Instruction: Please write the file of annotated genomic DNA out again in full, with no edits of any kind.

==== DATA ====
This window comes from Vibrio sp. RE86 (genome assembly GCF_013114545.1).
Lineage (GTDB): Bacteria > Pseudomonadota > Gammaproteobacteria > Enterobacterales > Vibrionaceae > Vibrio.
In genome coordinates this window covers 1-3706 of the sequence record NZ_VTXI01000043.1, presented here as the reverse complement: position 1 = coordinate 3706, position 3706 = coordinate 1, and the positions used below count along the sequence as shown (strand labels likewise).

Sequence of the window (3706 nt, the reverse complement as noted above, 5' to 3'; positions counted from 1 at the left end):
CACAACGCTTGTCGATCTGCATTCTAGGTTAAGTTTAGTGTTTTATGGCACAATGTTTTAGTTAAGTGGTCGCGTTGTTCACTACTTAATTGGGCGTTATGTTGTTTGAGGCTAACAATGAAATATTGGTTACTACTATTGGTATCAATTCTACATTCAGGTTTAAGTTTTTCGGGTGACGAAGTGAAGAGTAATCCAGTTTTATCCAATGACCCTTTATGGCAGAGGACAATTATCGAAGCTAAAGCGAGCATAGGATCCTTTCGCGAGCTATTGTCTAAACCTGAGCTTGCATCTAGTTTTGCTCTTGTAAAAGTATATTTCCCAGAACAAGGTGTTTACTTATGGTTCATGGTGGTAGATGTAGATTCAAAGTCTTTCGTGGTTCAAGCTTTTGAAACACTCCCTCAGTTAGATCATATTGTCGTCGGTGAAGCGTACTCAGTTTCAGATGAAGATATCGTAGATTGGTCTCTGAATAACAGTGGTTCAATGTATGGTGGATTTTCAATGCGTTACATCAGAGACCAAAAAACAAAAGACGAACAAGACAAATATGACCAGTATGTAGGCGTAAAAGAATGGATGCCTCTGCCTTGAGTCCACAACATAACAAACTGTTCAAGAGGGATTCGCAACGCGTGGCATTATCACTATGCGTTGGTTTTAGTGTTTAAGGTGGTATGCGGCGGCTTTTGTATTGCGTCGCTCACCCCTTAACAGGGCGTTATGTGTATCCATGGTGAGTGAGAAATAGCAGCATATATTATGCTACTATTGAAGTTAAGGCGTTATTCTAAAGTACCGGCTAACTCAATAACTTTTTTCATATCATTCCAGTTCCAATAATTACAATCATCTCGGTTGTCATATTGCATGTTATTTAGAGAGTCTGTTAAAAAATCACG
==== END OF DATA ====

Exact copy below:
This window comes from Vibrio sp. RE86 (genome assembly GCF_013114545.1).
Lineage (GTDB): Bacteria > Pseudomonadota > Gammaproteobacteria > Enterobacterales > Vibrionaceae > Vibrio.
In genome coordinates this window covers 1-3706 of the sequence record NZ_VTXI01000043.1, presented here as the reverse complement: position 1 = coordinate 3706, position 3706 = coordinate 1, and the positions used below count along the sequence as shown (strand labels likewise).

Sequence of the window (3706 nt, the reverse complement as noted above, 5' to 3'; positions counted from 1 at the left end):
CACAACGCTTGTCGATCTGCATTCTAGGTTAAGTTTAGTGTTTTATGGCACAATGTTTTAGTTAAGTGGTCGCGTTGTTCACTACTTAATTGGGCGTTATGTTGTTTGAGGCTAACAATGAAATATTGGTTACTACTATTGGTATCAATTCTACATTCAGGTTTAAGTTTTTCGGGTGACGAAGTGAAGAGTAATCCAGTTTTATCCAATGACCCTTTATGGCAGAGGACAATTATCGAAGCTAAAGCGAGCATAGGATCCTTTCGCGAGCTATTGTCTAAACCTGAGCTTGCATCTAGTTTTGCTCTTGTAAAAGTATATTTCCCAGAACAAGGTGTTTACTTATGGTTCATGGTGGTAGATGTAGATTCAAAGTCTTTCGTGGTTCAAGCTTTTGAAACACTCCCTCAGTTAGATCATATTGTCGTCGGTGAAGCGTACTCAGTTTCAGATGAAGATATCGTAGATTGGTCTCTGAATAACAGTGGTTCAATGTATGGTGGATTTTCAATGCGTTACATCAGAGACCAAAAAACAAAAGACGAACAAGACAAATATGACCAGTATGTAGGCGTAAAAGAATGGATGCCTCTGCCTTGAGTCCACAACATAACAAACTGTTCAAGAGGGATTCGCAACGCGTGGCATTATCACTATGCGTTGGTTTTAGTGTTTAAGGTGGTATGCGGCGGCTTTTGTATTGCGTCGCTCACCCCTTAACAGGGCGTTATGTGTATCCATGGTGAGTGAGAAATAGCAGCATATATTATGCTACTATTGAAGTTAAGGCGTTATTCTAAAGTACCGGCTAACTCAATAACTTTTTTCATATCATTCCAGTTCCAATAATTACAATCATCTCGGTTGTCATATTGCATGTTATTTAGAGAGTCTGTTAAAAAATCACG